After all that, you might think that Gemini would have been anticlimactic, but she wasn’t. As a guitarist, she didn’t waste notes, using lots of simple, catchy descending lines and uneasy chromatics. As a singer, she projected strongly despite being under the weather after taking a red-eye flight back from a West Coast tour. Some of the duskiest, darkest material seemed to be new, while much of the rest of the set drew on Gemini’s most recent album, Fantastic Lies of Grizzly Rose. It’s a trippy narrative loosely centered around an imperturbably adventurous imaginary muse and possible alter ego – or wishful alter ego. Gemini and her bandmate jangled and soared through the briskly uneasy border-rock shuffe Goodnight Trail, then later on (or before – the memory is fuzzy on this), made a hypnotic Steve Wynn-style low-key groove out of the psychedelic soul ballad The Other Half of Me. Gemini has done a lot of different styles, from oldtimey to swing to garage rock and psychedelia over the years, but she’s never sounded more eclectically tuneful than she has lately.

Dynamic, Lushly Tuneful Art-Rock and a National Sawdust Show from Founders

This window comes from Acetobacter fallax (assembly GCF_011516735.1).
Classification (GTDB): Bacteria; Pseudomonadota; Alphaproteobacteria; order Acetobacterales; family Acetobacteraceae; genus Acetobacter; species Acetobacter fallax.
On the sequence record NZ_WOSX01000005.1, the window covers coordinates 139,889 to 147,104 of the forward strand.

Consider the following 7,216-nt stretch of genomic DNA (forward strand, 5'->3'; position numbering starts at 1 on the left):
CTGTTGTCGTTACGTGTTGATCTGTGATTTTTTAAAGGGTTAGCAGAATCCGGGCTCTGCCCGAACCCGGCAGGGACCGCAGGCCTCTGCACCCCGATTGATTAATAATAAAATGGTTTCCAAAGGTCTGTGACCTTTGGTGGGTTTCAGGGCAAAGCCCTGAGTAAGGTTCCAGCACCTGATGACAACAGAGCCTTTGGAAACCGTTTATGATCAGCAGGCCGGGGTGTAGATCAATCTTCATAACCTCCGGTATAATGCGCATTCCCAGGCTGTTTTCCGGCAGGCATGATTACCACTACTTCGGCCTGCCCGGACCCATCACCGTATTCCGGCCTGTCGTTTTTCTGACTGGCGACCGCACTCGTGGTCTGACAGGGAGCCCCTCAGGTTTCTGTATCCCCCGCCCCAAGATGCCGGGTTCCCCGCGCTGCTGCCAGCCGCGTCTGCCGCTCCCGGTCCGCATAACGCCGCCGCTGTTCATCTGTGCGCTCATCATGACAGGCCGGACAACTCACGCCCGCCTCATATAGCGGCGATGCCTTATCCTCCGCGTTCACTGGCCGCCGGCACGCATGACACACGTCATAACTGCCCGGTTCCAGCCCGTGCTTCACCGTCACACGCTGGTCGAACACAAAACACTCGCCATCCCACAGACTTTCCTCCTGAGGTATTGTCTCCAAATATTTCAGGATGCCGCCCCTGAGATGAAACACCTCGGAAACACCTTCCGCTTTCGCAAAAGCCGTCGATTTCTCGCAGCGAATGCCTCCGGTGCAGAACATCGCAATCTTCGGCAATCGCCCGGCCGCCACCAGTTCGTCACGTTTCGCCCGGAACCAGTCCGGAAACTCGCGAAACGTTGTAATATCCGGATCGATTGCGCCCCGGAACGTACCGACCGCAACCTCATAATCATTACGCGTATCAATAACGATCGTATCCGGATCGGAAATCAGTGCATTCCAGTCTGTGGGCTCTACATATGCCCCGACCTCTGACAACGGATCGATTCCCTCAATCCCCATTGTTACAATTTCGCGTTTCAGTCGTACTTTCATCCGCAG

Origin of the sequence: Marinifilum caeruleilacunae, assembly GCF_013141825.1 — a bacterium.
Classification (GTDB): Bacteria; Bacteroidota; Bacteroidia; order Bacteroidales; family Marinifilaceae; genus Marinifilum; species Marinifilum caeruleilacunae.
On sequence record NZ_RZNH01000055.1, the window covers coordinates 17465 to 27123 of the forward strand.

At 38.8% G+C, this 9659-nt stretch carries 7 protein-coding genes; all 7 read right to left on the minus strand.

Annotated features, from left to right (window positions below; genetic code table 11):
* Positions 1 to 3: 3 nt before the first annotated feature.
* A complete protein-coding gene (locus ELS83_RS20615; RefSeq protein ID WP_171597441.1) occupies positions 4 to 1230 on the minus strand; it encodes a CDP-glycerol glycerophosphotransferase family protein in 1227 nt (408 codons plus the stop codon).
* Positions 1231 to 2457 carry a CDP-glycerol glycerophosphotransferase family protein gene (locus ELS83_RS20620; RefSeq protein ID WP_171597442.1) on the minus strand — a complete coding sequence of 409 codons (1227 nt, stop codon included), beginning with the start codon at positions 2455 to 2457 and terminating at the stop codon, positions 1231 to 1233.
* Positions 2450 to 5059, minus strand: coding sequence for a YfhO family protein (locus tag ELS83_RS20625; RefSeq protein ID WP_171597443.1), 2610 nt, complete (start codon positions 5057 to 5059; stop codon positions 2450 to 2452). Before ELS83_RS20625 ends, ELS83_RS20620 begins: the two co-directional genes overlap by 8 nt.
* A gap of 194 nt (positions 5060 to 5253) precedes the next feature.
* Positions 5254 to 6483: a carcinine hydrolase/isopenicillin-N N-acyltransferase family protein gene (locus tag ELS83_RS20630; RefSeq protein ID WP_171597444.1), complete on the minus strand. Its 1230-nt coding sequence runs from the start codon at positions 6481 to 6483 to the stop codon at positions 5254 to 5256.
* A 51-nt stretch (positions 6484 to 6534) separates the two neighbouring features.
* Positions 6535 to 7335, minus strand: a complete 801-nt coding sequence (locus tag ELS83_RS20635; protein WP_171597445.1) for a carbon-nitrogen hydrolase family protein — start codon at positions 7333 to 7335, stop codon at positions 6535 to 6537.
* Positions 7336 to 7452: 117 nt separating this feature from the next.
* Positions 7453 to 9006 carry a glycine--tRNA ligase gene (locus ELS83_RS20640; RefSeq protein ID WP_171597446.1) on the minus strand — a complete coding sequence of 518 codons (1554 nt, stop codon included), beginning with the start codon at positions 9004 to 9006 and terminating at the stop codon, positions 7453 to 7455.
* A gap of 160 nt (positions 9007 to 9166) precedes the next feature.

While Founders have found themselves a place in the majestic corridors of art-rock bands like Pink Floyd and ELO, they don’t seem to draw on those vintage groups at all. Their influences are both more current – Radiohead, for one – and antique. Violinist Ben Russell, violist Nathan Schram, cellist Hamilton Berry, bassist Andrew Roitstein and trumpeter/pianist Brandon Ridenour all share a classical and indie classical background. Their excellent debut album, You & Who, is unlike anything else out there right now. Much as it looks forward, it also harks back to the elegantly paradigm-shifting avant garde pop that Phil Ochs explored on albums like Pleasures of the Harbor and the second side of Tape from California. The tracks are streaming at Spotify, with a handful at the band’s music page if you don’t want to deal with the hassle of killing the volume every time an ad pops up. Consistent with the band’s classical background, they’re playing an interesting show tonight at National Sawdust at 9:30 PM as part of that venue’s Winterreise-themed month of shows, They’re set to play originals plus Radiohead covers and a new number utilizing lyrics by poet Wilhelm Muller, whose work Franz Schubert set to music in his Winterreise suite – a political broadside about escaping a tyrannical dictatorship disguised as a lovelorn song cycle. Cover is $15, which is cheap for this swanky concert hall.